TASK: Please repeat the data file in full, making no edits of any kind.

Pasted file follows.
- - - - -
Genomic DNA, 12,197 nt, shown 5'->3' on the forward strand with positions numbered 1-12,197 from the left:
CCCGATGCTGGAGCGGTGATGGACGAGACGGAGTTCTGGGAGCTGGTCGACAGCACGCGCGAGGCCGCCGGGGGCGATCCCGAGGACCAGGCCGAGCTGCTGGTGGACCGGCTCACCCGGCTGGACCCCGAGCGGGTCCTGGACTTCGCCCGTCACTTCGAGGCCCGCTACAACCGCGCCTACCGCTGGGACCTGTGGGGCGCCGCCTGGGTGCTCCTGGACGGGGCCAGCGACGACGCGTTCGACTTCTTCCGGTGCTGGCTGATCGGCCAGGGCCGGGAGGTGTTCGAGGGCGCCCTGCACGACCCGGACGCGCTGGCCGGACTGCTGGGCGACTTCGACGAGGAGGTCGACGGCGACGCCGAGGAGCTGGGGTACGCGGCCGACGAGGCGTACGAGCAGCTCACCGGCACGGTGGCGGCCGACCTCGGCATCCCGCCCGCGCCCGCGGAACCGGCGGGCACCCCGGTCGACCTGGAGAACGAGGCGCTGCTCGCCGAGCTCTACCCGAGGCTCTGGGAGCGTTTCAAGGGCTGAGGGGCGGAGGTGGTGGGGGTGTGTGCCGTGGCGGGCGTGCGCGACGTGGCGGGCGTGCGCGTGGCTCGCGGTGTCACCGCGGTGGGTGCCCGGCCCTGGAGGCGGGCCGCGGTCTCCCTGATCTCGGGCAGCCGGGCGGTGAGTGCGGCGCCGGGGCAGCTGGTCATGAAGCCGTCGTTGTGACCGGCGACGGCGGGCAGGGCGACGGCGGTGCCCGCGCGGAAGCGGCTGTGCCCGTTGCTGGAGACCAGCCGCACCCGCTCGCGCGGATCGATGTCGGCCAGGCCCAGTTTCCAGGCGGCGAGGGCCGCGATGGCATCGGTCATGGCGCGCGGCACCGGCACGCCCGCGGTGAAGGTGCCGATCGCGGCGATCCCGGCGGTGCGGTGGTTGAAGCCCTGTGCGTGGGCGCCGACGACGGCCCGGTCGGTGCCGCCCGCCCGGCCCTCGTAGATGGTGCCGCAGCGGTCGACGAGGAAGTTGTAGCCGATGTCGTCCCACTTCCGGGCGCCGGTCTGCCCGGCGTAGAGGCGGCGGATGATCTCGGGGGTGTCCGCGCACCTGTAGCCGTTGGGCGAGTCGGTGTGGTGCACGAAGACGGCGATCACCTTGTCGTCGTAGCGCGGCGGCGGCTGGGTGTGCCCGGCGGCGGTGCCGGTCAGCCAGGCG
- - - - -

Genomic DNA, 12,197 nt, shown 5'->3' on the forward strand with positions numbered 1-12,197 from the left:
CCCGATGCTGGAGCGGTGATGGACGAGACGGAGTTCTGGGAGCTGGTCGACAGCACGCGCGAGGCCGCCGGGGGCGATCCCGAGGACCAGGCCGAGCTGCTGGTGGACCGGCTCACCCGGCTGGACCCCGAGCGGGTCCTGGACTTCGCCCGTCACTTCGAGGCCCGCTACAACCGCGCCTACCGCTGGGACCTGTGGGGCGCCGCCTGGGTGCTCCTGGACGGGGCCAGCGACGACGCGTTCGACTTCTTCCGGTGCTGGCTGATCGGCCAGGGCCGGGAGGTGTTCGAGGGCGCCCTGCACGACCCGGACGCGCTGGCCGGACTGCTGGGCGACTTCGACGAGGAGGTCGACGGCGACGCCGAGGAGCTGGGGTACGCGGCCGACGAGGCGTACGAGCAGCTCACCGGCACGGTGGCGGCCGACCTCGGCATCCCGCCCGCGCCCGCGGAACCGGCGGGCACCCCGGTCGACCTGGAGAACGAGGCGCTGCTCGCCGAGCTCTACCCGAGGCTCTGGGAGCGTTTCAAGGGCTGAGGGGCGGAGGTGGTGGGGGTGTGTGCCGTGGCGGGCGTGCGCGACGTGGCGGGCGTGCGCGTGGCTCGCGGTGTCACCGCGGTGGGTGCCCGGCCCTGGAGGCGGGCCGCGGTCTCCCTGATCTCGGGCAGCCGGGCGGTGAGTGCGGCGCCGGGGCAGCTGGTCATGAAGCCGTCGTTGTGACCGGCGACGGCGGGCAGGGCGACGGCGGTGCCCGCGCGGAAGCGGCTGTGCCCGTTGCTGGAGACCAGCCGCACCCGCTCGCGCGGATCGATGTCGGCCAGGCCCAGTTTCCAGGCGGCGAGGGCCGCGATGGCATCGGTCATGGCGCGCGGCACCGGCACGCCCGCGGTGAAGGTGCCGATCGCGGCGATCCCGGCGGTGCGGTGGTTGAAGCCCTGTGCGTGGGCGCCGACGACGGCCCGGTCGGTGCCGCCCGCCCGGCCCTCGTAGATGGTGCCGCAGCGGTCGACGAGGAAGTTGTAGCCGATGTCGTCCCACTTCCGGGCGCCGGTCTGCCCGGCGTAGAGGCGGCGGATGATCTCGGGGGTGTCCGCGCACCTGTAGCCGTTGGGCGAGTCGGTGTGGTGCACGAAGACGGCGATCACCTTGTCGTCGTAGCGCGGCGGCGGCTGGGTGTGCCCGGCGGCGGTGCCGGTCAGCCAGGCG